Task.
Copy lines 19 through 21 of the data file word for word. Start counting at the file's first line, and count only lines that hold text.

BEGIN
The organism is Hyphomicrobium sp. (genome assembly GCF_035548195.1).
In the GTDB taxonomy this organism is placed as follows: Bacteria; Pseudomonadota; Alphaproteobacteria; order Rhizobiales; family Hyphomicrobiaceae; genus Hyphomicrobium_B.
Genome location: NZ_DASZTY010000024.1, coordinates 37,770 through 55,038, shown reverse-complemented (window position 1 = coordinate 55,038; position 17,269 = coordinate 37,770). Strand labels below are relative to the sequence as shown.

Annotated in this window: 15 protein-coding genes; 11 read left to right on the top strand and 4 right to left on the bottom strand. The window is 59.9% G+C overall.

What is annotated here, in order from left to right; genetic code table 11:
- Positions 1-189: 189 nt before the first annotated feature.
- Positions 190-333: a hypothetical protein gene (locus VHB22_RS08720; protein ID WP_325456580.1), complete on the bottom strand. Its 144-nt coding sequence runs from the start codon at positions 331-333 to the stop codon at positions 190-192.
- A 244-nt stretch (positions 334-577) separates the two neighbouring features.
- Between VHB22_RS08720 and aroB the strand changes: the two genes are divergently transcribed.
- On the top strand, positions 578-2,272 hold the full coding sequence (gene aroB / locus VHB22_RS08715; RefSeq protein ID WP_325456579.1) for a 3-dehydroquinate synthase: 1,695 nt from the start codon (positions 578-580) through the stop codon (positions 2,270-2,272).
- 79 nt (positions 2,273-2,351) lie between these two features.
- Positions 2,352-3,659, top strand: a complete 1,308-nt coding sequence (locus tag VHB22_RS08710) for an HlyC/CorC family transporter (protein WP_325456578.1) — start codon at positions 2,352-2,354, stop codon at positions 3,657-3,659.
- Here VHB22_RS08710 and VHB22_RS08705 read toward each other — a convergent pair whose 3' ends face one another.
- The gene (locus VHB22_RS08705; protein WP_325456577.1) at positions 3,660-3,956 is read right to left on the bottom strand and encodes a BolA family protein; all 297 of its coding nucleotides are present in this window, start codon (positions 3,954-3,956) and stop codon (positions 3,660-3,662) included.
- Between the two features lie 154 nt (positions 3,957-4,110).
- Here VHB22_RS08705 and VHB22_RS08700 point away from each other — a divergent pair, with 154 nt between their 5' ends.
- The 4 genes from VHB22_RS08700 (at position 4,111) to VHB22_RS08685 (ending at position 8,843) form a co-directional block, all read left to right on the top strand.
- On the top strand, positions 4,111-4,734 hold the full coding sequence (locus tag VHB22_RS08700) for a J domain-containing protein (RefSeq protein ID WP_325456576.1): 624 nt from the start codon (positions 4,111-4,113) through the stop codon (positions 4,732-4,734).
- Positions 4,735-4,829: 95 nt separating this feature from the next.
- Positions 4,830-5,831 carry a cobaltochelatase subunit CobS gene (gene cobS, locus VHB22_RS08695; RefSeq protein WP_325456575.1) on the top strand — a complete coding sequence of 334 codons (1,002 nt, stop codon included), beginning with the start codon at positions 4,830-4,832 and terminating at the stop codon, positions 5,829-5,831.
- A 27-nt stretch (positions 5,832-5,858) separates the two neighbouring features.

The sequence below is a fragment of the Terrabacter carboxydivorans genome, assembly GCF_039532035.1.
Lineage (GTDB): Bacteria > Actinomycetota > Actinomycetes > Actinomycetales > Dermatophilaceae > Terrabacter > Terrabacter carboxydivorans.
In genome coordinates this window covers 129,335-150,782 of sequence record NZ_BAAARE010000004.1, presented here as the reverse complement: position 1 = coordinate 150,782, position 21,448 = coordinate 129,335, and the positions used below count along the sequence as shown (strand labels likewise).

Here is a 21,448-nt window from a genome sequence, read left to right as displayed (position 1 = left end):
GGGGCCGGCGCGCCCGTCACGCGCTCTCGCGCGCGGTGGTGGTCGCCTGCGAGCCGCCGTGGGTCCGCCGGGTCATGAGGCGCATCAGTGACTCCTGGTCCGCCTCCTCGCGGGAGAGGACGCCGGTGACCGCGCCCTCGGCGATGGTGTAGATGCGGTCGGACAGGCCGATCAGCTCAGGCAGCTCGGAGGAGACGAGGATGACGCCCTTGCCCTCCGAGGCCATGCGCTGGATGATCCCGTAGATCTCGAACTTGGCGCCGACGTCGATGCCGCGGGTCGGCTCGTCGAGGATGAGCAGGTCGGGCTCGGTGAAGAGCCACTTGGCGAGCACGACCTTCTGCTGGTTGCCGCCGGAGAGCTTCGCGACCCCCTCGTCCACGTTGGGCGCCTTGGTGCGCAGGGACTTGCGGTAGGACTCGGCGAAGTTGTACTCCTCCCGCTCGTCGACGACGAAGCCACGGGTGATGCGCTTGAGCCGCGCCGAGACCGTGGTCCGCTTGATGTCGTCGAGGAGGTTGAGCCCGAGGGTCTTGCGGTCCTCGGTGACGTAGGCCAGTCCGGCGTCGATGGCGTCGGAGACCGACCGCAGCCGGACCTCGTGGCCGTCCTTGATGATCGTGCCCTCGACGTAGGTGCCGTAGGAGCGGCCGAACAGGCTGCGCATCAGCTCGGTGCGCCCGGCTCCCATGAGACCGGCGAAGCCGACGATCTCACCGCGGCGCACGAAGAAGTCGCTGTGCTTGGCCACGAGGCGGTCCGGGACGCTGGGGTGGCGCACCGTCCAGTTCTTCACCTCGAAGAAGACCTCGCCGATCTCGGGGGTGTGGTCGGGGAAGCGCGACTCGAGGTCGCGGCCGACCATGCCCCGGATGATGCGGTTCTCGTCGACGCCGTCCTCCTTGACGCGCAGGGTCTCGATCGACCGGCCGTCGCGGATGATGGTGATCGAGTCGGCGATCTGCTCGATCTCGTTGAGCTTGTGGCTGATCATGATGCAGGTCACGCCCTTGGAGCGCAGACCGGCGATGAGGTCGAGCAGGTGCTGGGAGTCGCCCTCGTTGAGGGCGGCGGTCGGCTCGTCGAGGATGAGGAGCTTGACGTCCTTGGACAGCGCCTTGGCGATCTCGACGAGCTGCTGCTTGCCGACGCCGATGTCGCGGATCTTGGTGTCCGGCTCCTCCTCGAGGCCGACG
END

- Positions 4,735-4,829: 95 nt separating this feature from the next.
- Positions 4,830-5,831 carry a cobaltochelatase subunit CobS gene (gene cobS, locus VHB22_RS08695; RefSeq protein WP_325456575.1) on the top strand — a complete coding sequence of 334 codons (1,002 nt, stop codon included), beginning with the start codon at positions 4,830-4,832 and terminating at the stop codon, positions 5,829-5,831.
- A 27-nt stretch (positions 5,832-5,858) separates the two neighbouring features.